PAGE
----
Lawsuits Over Job-Placement Rates Threaten 20 More Law Schools

March 14, 2012

Twenty more law schools on Wednesday found themselves in the cross hairs of a team of law firms whose spokesman predicted that "nearly every law school in the country" will face litigation over their allegedly deceptive job-placement rates.

The eight law firms held a news conference on Wednesday afternoon to announce that they were seeking to file class-action lawsuits challenging the following schools in late May:

American University Washington College of Law (D.C.), Benjamin N. Cardozo School of Law (N.Y.), Chapman University School of Law (Calif.), Columbus School of Law at the Catholic University of America (D.C.), Loyola Marymount University Law School (Calif.), Loyola University Chicago School of Law (Ill.), New England School of Law (Mass.), Pace University School of Law (N.Y.), Pepperdine University School of Law (Calif.), Roger Williams University School of Law (R.I.), St. John's University School of Law (N.Y.), St. Louis University School of Law (Mo.), Seattle University School of Law (Wash.), Stetson University College of Law (Fla.), Syracuse University College of Law (N.Y.), University of Miami School of Law (Fla.), University of St. Thomas School of Law (Fla.), Valparaiso University School of Law (Ind.), Western New England University School of Law (Mass.), and Whittier Law School (Calif.).

The team filed a batch of 12 lawsuits in February and has vowed to sue 20 to 25 schools every few months. Three additional lawsuits were filed last year.

Graduates of the 20 schools owe an average of nearly $115,000 in student loans, the lawyers said. Seventy-five law-school graduates have joined their names to the earlier batch of lawsuits so far, David Anziska, one of the lead lawyers, said in a written statement. "But there are tens of thousands of young lawyers saddled with massive debt and few job prospects," he added. "I truly believe that at the end of this process, nearly every law school in the country will be sued."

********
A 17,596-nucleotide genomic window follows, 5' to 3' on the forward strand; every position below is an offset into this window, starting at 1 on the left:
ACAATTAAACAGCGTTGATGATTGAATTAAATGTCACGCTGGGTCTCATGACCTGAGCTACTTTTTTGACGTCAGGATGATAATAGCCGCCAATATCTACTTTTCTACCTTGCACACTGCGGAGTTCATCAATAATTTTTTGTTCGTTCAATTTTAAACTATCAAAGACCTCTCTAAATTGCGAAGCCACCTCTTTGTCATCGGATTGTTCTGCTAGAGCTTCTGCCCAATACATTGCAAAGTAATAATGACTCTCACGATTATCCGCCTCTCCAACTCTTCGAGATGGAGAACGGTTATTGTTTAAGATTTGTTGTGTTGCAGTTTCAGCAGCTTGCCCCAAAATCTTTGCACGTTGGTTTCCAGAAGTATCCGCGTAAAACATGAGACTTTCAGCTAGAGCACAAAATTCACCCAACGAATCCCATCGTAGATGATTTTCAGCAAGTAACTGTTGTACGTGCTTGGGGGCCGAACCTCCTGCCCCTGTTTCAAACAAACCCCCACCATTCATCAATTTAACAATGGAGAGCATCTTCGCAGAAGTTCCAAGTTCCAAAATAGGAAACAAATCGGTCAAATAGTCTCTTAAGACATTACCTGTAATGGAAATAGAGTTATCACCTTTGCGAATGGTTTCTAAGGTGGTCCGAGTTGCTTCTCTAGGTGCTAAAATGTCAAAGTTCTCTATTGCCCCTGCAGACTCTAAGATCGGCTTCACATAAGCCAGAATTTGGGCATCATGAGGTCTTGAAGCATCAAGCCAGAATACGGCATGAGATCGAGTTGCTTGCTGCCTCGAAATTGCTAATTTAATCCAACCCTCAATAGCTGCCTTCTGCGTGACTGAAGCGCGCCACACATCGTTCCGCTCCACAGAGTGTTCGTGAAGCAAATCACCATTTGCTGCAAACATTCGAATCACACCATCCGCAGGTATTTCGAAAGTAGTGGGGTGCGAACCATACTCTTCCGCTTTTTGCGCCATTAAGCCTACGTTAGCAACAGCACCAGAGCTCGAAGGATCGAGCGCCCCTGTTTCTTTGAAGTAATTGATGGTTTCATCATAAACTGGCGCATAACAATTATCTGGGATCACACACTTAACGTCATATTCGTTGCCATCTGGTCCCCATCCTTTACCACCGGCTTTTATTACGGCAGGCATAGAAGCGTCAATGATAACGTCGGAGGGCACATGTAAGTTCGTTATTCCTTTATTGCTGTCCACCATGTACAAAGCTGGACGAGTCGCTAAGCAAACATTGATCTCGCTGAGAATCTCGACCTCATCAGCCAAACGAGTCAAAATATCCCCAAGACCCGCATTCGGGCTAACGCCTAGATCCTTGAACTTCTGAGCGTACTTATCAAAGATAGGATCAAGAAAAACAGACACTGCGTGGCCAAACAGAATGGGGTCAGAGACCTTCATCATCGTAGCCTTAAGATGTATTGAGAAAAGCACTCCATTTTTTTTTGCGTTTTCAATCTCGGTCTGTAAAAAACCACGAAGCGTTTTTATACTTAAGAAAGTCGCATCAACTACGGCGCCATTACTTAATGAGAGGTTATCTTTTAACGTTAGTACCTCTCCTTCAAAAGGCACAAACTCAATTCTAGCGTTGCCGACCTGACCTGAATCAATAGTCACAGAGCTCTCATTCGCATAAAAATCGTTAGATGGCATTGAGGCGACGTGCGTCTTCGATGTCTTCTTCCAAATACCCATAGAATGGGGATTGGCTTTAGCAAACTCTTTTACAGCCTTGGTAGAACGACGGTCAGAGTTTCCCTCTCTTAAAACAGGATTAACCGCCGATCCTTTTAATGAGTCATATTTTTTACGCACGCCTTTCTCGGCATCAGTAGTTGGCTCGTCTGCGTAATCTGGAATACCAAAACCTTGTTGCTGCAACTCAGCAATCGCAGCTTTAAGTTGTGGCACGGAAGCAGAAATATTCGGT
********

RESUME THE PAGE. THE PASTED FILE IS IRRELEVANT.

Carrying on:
The lawyers said several law schools had revised their employment data since the initial lawsuits were filed. The new data show much lower percentages of students securing full-time jobs and reveals that salary statistics are based on small percentages of students who reported their incomes, they said.

Referring to an early report from one of the schools, Mr. Anziska said, "It's almost as if Bernie Madoff was doing their numbers."

He said the team was hoping the law schools, under pressure from the courts, regulators, and legislators, would eventually enter into a "global settlement."

'Like a Dog With a Bone'

Spokesmen for several of the law schools contacted by The Chronicle said they couldn't comment until they'd had a chance to review the lawsuit.

Louis H. Castoria, a lawyer with the law firm Wilson Elser in San Francisco, is one of several lawyers who have been offering advice to law schools.

"While being careful about what's being put out to applicants is important, I'd hate to see a law school have to put out a five-page disclaimer and require applicants to take a blood oath that you won't sue if you don't get a job," he said. "Law schools don't control the economy."

Mr. Castoria, who chairs the firm's specialty professional-risk practice, predicted the plaintiffs would have a tough time proving their case. "There are a million different reasons why people choose a law school, and to say they went because the school reported an 89-percent job placement is going to be a hard sell," he said. He also said he doubted a judge would grant class-action status to the cases, given the wide variety of reasons people go to law school and the types of careers they pursue.

Robert B. Smith, a higher-education lawyer with LeClairRyan in Boston and former associate general counsel at Boston University, is equally skeptical. "Where are they going to get the resources to take on all of the nation's law schools? They're like a dog with a bone—they have their theory, and no court has ruled against them and they're emboldened."

He said the plaintiffs were not arguing their legal education was shoddy. "They're saying, 'I came out in a really bad economy with $100,000 in debt and I'm working as a barista,'" he said. "Welcome to the club. I don't know how anyone can look to the courts to remedy that."